Rational use of resources in an emergency
Posted on 15 February 2013 by A consultant anaesthetist
‘I’m going first.’ ‘That’s not fair: you went first last week!’
‘Yes, but I’ll only be 10 minutes.’ ‘I don’t believe you. You always say that and then you take ages. I’m not falling for it this week.’
‘But it’s really important. It needs doing now.’
No, not my children squabbling over the laptop but a regular conversation, only slightly exaggerated, between surgeons on a Saturday morning as I begin my on call.
Anaesthetists are often expected to arbitrate. Having seen both patients, we can decide which one is the most urgent and should take priority in theatre.
Tensions run high because, at the weekends especially, a staffed operating theatre is a precious, finite resource.
I, too, find myself torn between doing semi-urgent cases because the theatre would otherwise be under-utilised versus keeping emergency theatre free for just that, the true emergency that crashes through the door unannounced. Should emergency theatre be used rationally, or rationed to those who truly need it there and then?
My attention was focused on this dilemma on one recent weekend.
A very elderly patient required a laparotomy for bowel obstruction. Conservative management was not helping and she took her place after the two other cases that the same surgical team wanted to do first. Our pre-op assessment was expedited by a crash call to attend when she had a series of acute deteriorations on the ward; she’d clearly remained peri-arrest and had probably suffered an intra-abdominal catastrophe.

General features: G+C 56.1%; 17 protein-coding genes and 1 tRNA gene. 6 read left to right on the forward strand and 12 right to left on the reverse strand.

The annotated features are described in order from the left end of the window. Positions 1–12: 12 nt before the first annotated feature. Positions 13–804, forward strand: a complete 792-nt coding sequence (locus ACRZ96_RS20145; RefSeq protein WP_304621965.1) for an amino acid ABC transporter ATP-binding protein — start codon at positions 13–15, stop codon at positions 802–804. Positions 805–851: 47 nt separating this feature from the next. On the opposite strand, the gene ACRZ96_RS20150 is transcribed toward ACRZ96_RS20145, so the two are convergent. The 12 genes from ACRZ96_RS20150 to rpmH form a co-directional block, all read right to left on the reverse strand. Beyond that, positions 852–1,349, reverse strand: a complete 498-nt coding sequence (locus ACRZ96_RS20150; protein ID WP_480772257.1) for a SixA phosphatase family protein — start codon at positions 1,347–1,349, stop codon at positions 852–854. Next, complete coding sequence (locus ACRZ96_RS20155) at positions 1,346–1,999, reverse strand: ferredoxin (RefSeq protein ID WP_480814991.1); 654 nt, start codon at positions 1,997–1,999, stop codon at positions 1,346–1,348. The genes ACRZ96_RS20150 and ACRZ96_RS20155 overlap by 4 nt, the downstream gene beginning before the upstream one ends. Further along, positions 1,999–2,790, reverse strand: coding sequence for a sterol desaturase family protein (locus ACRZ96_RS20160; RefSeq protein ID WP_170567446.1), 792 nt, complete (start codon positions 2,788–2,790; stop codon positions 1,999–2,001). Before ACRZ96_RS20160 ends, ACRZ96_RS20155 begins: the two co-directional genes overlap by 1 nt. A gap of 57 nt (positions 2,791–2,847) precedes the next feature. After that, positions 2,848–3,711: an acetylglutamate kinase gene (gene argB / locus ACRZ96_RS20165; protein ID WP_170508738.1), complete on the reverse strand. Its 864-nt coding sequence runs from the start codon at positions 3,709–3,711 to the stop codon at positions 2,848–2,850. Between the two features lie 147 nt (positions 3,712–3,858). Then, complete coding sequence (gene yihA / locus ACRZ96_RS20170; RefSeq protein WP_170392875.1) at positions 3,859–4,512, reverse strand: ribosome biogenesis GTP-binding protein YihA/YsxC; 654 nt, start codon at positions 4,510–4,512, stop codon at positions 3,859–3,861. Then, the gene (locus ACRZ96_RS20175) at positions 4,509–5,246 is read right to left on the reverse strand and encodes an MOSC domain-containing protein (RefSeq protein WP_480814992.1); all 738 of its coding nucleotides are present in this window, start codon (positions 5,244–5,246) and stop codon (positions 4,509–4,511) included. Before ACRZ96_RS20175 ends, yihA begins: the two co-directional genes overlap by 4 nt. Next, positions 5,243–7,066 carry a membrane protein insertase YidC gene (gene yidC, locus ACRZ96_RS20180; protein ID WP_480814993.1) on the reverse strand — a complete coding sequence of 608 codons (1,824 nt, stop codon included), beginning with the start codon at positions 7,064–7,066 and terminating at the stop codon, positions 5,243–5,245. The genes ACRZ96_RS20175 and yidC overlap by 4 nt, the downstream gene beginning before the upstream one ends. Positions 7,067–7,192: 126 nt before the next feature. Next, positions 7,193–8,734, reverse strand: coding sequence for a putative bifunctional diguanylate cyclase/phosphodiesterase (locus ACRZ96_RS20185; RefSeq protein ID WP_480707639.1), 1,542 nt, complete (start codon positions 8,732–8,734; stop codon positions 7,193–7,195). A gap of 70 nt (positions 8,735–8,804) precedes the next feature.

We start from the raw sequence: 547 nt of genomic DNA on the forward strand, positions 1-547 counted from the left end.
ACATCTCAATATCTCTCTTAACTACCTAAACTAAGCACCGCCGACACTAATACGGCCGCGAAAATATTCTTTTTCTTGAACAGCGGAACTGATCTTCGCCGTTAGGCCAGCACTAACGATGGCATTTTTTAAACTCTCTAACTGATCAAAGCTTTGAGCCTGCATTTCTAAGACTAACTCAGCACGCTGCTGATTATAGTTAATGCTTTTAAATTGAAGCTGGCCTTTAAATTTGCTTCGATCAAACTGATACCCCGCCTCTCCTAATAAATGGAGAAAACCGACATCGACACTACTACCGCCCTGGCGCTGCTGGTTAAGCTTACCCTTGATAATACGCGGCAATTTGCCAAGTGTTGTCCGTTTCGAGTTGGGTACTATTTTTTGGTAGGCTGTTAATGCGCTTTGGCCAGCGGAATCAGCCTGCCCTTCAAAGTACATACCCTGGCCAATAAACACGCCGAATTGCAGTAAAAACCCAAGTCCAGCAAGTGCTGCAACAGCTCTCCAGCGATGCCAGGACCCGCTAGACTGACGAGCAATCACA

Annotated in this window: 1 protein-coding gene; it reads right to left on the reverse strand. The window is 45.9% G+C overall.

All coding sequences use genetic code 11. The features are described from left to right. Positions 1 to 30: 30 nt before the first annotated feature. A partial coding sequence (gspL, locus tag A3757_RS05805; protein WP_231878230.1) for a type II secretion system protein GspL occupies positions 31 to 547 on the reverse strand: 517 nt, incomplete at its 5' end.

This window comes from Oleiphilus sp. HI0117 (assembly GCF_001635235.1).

I telephoned the awaiting consultant surgeon and explained the patient’s changed condition, and my feeling that it was now futile to operate. The surgeon agreed and the patient was moved to a side room for her remaining few hours to be made as comfortable as possible, in the presence of her family. Some junior members of the ‘team’ did not agree with this decision and felt that we were condemning her to certain death by withholding the chance of an operative cure.
I was still reflecting on the wisdom of my decision when I was called to help a colleague with a three-year old boy in extremis with acute severe asthma. The patient required immediate intubation and intensive care. Our ITU was full. The paediatric retrieval team was not quickly available. Together we took the child to the vacant emergency theatre, where he was swiftly and calmly stabilised by the on-call medical and nursing staff.
His parents were there throughout, with a theatre nurse to explain what was happening. We managed this young patient in our makeshift theatre-cum-PICU for five hours until he was collected by the paediatric intensive care retrieval service.
I felt our time and resources were well spent; I was pleased we’d been able to offer them when needed. I wondered what would have happened had we proceeded with the planned laparotomy. The young boy made a great recovery and was extubated 36 hours later. In the same hour, our elderly patient receiving palliative care passed away. I think the correct decisions were made that evening.
The author is a consultant anaesthetist
Ways of working
paediatrics and child health